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Protection of Information Bil

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Lilli
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Lelani Stolp
« Reply #30 on: August 26, 2010, 13:15:37 PM »

I actually get a little irritated when things like this land up in my inbox - but hey, I suppose it can't hurt...

Quote
Dear all,

The proposed Media Appeals Tribunal and the Protection of Information Bill will erode our hard won democracy and severely limit our right to know what the government of the day is up to.

Please sign the petition to the President at:

http://www.petitiononline.com/mod_perl/signed.cgi?MFSA

Please circulate to others. Thousands of signatures are needed.


 
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GCG
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« Reply #31 on: August 26, 2010, 14:20:15 PM »

i actually think i signed that one....
seriously though, if one wants to have your voice heard, how do go about getting a petition going, that will actually reach the relevant person (as if it wil make an iota of dofference)
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BoogieMonster
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« Reply #32 on: August 26, 2010, 15:36:22 PM »

One of the coolest (and most influential) petition sites on the web I've seen Avaaz: http://www.avaaz.org/en

Although I have to mention that when the Dalai Lama was denied a SA visa, they ran a petition and had zero effect. They do, however, seem to be more influential at global "summits" and the like.

(and, of course, they pick the cause, not you)
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GCG
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« Reply #33 on: August 26, 2010, 15:46:58 PM »

i only gained intelligence post apardheid, so i have heard of this thing called a referendum.
now as i understand, and i may be horribly wrong, that the government of the time had one to decide if mandela was to go free, or have free elections, or whatever the case.
why is it then, now, that the public has zero say anymore about what happens in the country?
surely, something like this, should have public input.  the public is being hogtied and stuffed a spin doctored apple in the mouth, and they still do what they hell ever they please.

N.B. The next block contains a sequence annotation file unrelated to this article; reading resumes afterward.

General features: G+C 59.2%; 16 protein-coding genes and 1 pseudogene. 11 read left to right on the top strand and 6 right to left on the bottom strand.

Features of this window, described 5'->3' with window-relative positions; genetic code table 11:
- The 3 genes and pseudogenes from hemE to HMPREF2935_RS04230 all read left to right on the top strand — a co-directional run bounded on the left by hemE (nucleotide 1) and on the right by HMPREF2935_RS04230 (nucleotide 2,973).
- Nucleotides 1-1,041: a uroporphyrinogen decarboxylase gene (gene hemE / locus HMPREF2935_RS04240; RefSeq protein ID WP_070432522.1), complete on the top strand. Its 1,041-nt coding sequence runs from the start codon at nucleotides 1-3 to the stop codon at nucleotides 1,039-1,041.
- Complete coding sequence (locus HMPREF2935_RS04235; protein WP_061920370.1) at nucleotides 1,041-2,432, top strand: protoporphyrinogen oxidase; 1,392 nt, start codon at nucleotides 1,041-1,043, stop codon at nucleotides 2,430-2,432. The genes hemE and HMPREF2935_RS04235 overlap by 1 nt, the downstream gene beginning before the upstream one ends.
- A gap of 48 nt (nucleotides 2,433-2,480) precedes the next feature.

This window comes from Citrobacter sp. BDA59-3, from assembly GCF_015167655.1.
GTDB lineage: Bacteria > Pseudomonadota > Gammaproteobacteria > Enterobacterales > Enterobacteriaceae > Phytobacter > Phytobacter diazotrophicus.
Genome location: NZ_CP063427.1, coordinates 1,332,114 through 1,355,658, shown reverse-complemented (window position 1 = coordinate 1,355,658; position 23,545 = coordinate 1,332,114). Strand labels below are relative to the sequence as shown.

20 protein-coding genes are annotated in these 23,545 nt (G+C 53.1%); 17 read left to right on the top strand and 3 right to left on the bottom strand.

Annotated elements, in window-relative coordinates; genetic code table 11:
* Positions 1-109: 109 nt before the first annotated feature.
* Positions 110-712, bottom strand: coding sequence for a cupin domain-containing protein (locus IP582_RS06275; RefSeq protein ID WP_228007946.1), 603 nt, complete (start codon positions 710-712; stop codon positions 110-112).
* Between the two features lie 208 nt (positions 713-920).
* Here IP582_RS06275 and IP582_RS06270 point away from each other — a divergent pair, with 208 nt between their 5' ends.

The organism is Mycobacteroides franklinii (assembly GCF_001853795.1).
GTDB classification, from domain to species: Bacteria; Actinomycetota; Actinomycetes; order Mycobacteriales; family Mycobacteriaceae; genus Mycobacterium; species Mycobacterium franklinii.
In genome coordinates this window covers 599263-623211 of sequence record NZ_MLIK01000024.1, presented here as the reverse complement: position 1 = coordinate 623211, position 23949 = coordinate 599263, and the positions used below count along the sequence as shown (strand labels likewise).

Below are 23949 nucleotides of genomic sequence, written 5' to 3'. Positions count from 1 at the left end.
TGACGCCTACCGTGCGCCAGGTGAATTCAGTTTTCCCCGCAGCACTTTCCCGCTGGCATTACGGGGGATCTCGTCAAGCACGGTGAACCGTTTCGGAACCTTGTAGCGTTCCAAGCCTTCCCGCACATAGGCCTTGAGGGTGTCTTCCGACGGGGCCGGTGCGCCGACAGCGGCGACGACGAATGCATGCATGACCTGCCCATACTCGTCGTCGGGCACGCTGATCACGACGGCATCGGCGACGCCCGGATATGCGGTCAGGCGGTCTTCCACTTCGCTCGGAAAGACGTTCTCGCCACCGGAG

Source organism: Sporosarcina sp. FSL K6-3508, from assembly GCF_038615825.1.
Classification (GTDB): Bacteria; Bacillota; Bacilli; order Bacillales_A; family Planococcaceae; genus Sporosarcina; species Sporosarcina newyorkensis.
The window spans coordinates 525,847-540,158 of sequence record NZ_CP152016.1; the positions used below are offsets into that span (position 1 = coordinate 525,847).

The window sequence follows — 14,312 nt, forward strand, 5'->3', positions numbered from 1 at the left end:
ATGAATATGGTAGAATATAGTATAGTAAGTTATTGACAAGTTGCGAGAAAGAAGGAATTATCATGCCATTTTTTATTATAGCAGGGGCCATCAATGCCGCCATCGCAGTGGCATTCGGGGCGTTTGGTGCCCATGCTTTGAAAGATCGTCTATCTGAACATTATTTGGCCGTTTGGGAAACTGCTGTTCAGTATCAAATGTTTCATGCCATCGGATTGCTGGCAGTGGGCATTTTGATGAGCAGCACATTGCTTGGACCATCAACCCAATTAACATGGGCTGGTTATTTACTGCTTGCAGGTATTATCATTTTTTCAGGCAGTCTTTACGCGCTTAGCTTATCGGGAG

and you can vote for your canditate, but after that, he does what he pleases, and he is not held acocuntable by the people who put him there.  nobobdy answers for promises left stagnant.
what kind of action does the public need to partake in, to get back control OF THEIR OWN COUNTRY?
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Brian
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« Reply #34 on: August 26, 2010, 16:00:09 PM »

it's called democracy...one wo/man; one vote; once only!  Angry Seriously though, the government of the day IS accountable to the voters but they ignore their responsibility and try their best to lie their way through the next election...it's all about bums in parliamentary plush seats. The current proportional vote is laugable though as no-one is asked to report back like in the old apartheid days when MP's represented a particular area/precinct and when shit hits the fan that MP is obliged to come back and face the people who voted for him/her: Now they go to a National Conference of the ANC or whatever and the reps there vote for a leader(s) and the rest of us are stuck with them. My ANC friends say "get involved" "make a difference" but no ways am I going to dance like a puppet on a broken rubber condom!
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« Reply #35 on: August 26, 2010, 16:07:52 PM »

i would get involved,  but i have about as much political sway as said broken condom.
and seriously now, whose gonna listen to another white woman yapping?
if there is someone who i can back, not zille mind, then i will be there and ready to rock and roll.
maybe, and im thumbsucking here, we are progressing back to the pre-freedom violence.  unhappy people burning shit and making noise.
people are not happy.  and it shows.
maybe, and this is horrible, we need some violence, some people violently taken off the throne, to bring things back to balance.
oh hell, that propably wont work either, coz power corrupts, and we will be back to square one soon enough.
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Mefiante
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« Reply #36 on: August 26, 2010, 18:32:53 PM »

I have a suspicion that the ANC’s proposals re the media also derive in no small part from a cultural perspective that is inimical to democratic principles.  In many traditional African cultures, tribal leaders were seen as unassailable.  That is, they wielded power such that their decisions and pronouncements were not to be challenged or criticised on pain of severe punishment.  Respect for them was unconditional and they of course expected and enforced this.  The ANC’s upper echelons seem to want this culture to carry over into a liberal, constitutional democracy so that they will be the objects of reverence, praise and adulation that tribal leaders were and in some instances still are.  Obviously, a free press threatens this desire because it facilitates virtually unrestrained criticism and exposure of weaknesses, failings and deficiencies of our leaders.  This perspective, I think, is why the ANC mouthpieces keep harping on “the individual’s right to dignity” and “the media’s failings” in defence of their proposals.